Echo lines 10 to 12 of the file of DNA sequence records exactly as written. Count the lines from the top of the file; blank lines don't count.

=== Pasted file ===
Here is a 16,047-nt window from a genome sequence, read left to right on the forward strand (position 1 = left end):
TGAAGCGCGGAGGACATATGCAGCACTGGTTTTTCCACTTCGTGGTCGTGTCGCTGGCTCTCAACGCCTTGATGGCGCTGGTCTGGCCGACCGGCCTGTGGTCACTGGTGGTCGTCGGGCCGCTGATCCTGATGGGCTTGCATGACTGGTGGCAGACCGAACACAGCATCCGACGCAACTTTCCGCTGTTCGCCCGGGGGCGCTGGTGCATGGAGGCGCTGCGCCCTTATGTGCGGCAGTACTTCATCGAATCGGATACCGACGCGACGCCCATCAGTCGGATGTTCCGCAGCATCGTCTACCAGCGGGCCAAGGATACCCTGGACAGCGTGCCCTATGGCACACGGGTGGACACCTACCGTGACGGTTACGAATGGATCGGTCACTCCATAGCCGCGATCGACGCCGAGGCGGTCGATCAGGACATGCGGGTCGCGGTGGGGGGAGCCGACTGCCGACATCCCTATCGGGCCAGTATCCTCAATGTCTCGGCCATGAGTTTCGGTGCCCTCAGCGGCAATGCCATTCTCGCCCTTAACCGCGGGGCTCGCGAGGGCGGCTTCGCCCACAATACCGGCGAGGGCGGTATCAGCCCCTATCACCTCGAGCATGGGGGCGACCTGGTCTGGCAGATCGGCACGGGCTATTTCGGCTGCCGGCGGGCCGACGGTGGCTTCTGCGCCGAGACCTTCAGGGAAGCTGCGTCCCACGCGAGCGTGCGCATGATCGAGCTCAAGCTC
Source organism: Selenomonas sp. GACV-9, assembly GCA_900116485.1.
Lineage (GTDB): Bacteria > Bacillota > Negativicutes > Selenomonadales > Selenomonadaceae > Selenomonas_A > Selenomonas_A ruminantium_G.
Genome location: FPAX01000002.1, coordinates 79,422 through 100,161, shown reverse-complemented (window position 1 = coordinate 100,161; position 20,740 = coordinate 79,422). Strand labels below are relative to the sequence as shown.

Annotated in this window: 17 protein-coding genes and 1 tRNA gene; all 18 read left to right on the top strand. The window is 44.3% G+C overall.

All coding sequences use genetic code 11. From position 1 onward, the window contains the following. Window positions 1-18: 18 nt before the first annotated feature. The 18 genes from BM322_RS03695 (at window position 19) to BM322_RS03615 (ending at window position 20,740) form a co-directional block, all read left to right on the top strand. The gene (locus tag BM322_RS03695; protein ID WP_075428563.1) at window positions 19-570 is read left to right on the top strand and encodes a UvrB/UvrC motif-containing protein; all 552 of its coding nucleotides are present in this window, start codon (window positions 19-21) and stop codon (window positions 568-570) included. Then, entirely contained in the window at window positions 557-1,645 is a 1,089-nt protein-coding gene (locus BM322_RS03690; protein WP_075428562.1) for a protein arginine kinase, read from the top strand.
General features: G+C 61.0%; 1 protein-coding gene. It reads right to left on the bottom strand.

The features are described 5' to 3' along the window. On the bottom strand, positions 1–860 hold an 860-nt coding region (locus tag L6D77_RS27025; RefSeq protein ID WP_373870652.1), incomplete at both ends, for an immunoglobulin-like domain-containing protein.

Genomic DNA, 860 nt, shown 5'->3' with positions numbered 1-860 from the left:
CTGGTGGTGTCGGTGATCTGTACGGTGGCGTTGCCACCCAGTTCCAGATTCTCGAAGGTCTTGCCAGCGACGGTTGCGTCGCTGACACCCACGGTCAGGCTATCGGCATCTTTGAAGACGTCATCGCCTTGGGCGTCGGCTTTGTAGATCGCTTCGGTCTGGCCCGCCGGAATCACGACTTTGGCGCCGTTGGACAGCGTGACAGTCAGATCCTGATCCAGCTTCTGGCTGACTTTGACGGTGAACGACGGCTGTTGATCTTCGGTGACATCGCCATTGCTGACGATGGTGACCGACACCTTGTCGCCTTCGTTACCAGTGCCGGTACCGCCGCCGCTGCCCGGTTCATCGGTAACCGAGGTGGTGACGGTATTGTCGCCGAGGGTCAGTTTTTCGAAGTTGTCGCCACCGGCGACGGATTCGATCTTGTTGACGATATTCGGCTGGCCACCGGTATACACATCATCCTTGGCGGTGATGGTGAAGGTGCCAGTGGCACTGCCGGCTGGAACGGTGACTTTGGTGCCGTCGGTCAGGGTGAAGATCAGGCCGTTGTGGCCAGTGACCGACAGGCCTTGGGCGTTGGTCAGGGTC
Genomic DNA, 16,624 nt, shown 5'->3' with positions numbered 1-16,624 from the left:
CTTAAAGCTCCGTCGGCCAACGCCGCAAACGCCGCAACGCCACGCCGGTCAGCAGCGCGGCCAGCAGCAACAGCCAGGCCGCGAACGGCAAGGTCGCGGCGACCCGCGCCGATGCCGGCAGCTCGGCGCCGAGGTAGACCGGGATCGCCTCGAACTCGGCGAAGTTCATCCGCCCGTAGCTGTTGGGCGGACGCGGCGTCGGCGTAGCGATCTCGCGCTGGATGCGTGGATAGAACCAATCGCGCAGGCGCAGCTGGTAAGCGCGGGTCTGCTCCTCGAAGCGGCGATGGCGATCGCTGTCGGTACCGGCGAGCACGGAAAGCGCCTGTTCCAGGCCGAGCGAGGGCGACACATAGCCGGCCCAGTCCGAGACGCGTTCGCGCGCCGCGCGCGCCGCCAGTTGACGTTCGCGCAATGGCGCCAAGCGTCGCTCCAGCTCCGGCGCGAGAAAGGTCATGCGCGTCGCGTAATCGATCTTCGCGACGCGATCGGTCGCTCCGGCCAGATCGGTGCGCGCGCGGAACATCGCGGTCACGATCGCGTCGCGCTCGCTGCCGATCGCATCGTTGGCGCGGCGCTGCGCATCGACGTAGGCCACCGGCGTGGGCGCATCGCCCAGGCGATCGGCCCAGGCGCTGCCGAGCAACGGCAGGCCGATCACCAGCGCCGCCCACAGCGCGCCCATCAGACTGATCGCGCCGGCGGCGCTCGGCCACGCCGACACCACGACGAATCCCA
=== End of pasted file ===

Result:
Genomic DNA, 860 nt, shown 5'->3' with positions numbered 1-860 from the left:
CTGGTGGTGTCGGTGATCTGTACGGTGGCGTTGCCACCCAGTTCCAGATTCTCGAAGGTCTTGCCAGCGACGGTTGCGTCGCTGACACCCACGGTCAGGCTATCGGCATCTTTGAAGACGTCATCGCCTTGGGCGTCGGCTTTGTAGATCGCTTCGGTCTGGCCCGCCGGAATCACGACTTTGGCGCCGTTGGACAGCGTGACAGTCAGATCCTGATCCAGCTTCTGGCTGACTTTGACGGTGAACGACGGCTGTTGATCTTCGGTGACATCGCCATTGCTGACGATGGTGACCGACACCTTGTCGCCTTCGTTACCAGTGCCGGTACCGCCGCCGCTGCCCGGTTCATCGGTAACCGAGGTGGTGACGGTATTGTCGCCGAGGGTCAGTTTTTCGAAGTTGTCGCCACCGGCGACGGATTCGATCTTGTTGACGATATTCGGCTGGCCACCGGTATACACATCATCCTTGGCGGTGATGGTGAAGGTGCCAGTGGCACTGCCGGCTGGAACGGTGACTTTGGTGCCGTCGGTCAGGGTGAAGATCAGGCCGTTGTGGCCAGTGACCGACAGGCCTTGGGCGTTGGTCAGGGTC
Genomic DNA, 16,624 nt, shown 5'->3' with positions numbered 1-16,624 from the left: